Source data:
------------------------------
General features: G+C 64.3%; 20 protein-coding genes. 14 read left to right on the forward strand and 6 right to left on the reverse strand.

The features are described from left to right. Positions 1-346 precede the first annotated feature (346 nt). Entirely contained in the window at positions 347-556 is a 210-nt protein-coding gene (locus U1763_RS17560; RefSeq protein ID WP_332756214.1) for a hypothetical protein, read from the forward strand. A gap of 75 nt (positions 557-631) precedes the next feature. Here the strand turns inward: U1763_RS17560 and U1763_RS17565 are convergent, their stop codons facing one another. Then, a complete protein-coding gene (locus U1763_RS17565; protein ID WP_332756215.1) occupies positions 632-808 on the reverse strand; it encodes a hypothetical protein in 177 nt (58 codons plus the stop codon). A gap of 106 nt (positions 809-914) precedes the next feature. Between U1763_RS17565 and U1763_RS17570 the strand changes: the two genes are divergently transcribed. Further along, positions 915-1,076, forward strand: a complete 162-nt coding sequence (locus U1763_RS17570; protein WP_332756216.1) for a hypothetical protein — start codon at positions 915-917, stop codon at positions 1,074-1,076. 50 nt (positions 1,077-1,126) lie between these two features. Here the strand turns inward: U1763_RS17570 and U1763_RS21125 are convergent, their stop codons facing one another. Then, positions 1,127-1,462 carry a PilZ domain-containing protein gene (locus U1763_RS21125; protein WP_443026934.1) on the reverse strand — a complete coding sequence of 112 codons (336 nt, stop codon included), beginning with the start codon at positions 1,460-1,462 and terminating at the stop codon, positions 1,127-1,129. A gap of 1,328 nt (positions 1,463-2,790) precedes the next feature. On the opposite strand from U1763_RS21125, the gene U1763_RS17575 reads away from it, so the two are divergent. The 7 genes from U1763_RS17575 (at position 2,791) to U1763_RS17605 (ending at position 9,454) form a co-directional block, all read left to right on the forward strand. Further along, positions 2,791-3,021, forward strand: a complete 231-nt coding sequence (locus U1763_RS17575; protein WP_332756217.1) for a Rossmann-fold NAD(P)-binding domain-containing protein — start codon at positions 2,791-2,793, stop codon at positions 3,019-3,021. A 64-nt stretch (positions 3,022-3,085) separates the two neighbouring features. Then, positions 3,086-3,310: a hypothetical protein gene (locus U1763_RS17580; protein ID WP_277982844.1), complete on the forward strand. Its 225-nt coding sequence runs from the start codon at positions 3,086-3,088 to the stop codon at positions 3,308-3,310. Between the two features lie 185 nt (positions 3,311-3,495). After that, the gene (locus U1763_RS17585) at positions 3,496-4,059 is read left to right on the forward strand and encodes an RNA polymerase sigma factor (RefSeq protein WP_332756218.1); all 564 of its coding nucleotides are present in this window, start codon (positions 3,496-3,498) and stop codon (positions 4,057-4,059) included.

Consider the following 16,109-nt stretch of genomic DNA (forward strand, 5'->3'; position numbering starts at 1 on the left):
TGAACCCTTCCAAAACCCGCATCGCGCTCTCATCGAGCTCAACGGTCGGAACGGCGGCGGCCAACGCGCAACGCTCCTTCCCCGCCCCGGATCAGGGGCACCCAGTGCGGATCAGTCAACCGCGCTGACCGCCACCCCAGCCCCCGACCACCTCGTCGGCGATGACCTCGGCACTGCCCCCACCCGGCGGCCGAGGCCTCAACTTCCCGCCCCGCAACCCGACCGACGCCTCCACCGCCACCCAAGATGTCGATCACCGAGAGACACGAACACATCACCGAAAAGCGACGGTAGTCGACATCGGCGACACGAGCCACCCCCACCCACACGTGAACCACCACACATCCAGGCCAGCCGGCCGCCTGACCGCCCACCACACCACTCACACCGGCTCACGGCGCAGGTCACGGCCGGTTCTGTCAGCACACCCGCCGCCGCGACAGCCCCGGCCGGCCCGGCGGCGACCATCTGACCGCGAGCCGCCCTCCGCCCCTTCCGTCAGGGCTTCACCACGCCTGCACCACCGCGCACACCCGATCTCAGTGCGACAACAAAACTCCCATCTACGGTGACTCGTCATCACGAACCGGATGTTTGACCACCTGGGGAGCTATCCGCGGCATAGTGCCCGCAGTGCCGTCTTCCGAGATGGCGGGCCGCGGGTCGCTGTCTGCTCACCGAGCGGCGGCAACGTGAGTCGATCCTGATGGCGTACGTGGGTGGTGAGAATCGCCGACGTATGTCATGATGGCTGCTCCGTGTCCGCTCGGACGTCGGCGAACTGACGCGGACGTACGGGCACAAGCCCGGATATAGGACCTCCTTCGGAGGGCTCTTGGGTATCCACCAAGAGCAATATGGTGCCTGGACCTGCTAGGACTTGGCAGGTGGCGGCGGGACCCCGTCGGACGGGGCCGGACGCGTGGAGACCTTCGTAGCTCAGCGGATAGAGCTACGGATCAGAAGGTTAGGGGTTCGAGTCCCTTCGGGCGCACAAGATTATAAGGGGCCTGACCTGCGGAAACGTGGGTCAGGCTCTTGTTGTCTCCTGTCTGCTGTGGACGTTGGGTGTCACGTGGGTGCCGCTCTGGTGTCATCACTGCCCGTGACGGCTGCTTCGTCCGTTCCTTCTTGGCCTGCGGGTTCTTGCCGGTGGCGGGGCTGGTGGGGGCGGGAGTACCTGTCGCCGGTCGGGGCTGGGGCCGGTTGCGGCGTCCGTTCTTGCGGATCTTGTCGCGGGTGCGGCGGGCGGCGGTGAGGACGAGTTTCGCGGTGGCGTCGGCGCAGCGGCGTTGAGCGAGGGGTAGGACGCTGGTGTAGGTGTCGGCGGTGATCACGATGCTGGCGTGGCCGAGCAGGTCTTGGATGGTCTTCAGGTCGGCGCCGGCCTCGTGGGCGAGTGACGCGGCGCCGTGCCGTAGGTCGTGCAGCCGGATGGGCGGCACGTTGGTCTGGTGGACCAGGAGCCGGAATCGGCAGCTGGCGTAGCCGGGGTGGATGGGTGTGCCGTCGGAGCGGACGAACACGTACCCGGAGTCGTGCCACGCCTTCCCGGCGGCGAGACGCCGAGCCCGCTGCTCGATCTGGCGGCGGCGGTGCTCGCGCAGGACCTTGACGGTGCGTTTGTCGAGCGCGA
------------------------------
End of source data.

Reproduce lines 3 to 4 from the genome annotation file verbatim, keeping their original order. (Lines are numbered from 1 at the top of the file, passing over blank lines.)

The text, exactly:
Consider the following 16,109-nt stretch of genomic DNA (forward strand, 5'->3'; position numbering starts at 1 on the left):
TGAACCCTTCCAAAACCCGCATCGCGCTCTCATCGAGCTCAACGGTCGGAACGGCGGCGGCCAACGCGCAACGCTCCTTCCCCGCCCCGGATCAGGGGCACCCAGTGCGGATCAGTCAACCGCGCTGACCGCCACCCCAGCCCCCGACCACCTCGTCGGCGATGACCTCGGCACTGCCCCCACCCGGCGGCCGAGGCCTCAACTTCCCGCCCCGCAACCCGACCGACGCCTCCACCGCCACCCAAGATGTCGATCACCGAGAGACACGAACACATCACCGAAAAGCGACGGTAGTCGACATCGGCGACACGAGCCACCCCCACCCACACGTGAACCACCACACATCCAGGCCAGCCGGCCGCCTGACCGCCCACCACACCACTCACACCGGCTCACGGCGCAGGTCACGGCCGGTTCTGTCAGCACACCCGCCGCCGCGACAGCCCCGGCCGGCCCGGCGGCGACCATCTGACCGCGAGCCGCCCTCCGCCCCTTCCGTCAGGGCTTCACCACGCCTGCACCACCGCGCACACCCGATCTCAGTGCGACAACAAAACTCCCATCTACGGTGACTCGTCATCACGAACCGGATGTTTGACCACCTGGGGAGCTATCCGCGGCATAGTGCCCGCAGTGCCGTCTTCCGAGATGGCGGGCCGCGGGTCGCTGTCTGCTCACCGAGCGGCGGCAACGTGAGTCGATCCTGATGGCGTACGTGGGTGGTGAGAATCGCCGACGTATGTCATGATGGCTGCTCCGTGTCCGCTCGGACGTCGGCGAACTGACGCGGACGTACGGGCACAAGCCCGGATATAGGACCTCCTTCGGAGGGCTCTTGGGTATCCACCAAGAGCAATATGGTGCCTGGACCTGCTAGGACTTGGCAGGTGGCGGCGGGACCCCGTCGGACGGGGCCGGACGCGTGGAGACCTTCGTAGCTCAGCGGATAGAGCTACGGATCAGAAGGTTAGGGGTTCGAGTCCCTTCGGGCGCACAAGATTATAAGGGGCCTGACCTGCGGAAACGTGGGTCAGGCTCTTGTTGTCTCCTGTCTGCTGTGGACGTTGGGTGTCACGTGGGTGCCGCTCTGGTGTCATCACTGCCCGTGACGGCTGCTTCGTCCGTTCCTTCTTGGCCTGCGGGTTCTTGCCGGTGGCGGGGCTGGTGGGGGCGGGAGTACCTGTCGCCGGTCGGGGCTGGGGCCGGTTGCGGCGTCCGTTCTTGCGGATCTTGTCGCGGGTGCGGCGGGCGGCGGTGAGGACGAGTTTCGCGGTGGCGTCGGCGCAGCGGCGTTGAGCGAGGGGTAGGACGCTGGTGTAGGTGTCGGCGGTGATCACGATGCTGGCGTGGCCGAGCAGGTCTTGGATGGTCTTCAGGTCGGCGCCGGCCTCGTGGGCGAGTGACGCGGCGCCGTGCCGTAGGTCGTGCAGCCGGATGGGCGGCACGTTGGTCTGGTGGACCAGGAGCCGGAATCGGCAGCTGGCGTAGCCGGGGTGGATGGGTGTGCCGTCGGAGCGGACGAACACGTACCCGGAGTCGTGCCACGCCTTCCCGGCGGCGAGACGCCGAGCCCGCTGCTCGATCTGGCGGCGGCGGTGCTCGCGCAGGACCTTGACGGTGCGTTTGTCGAGCGCGA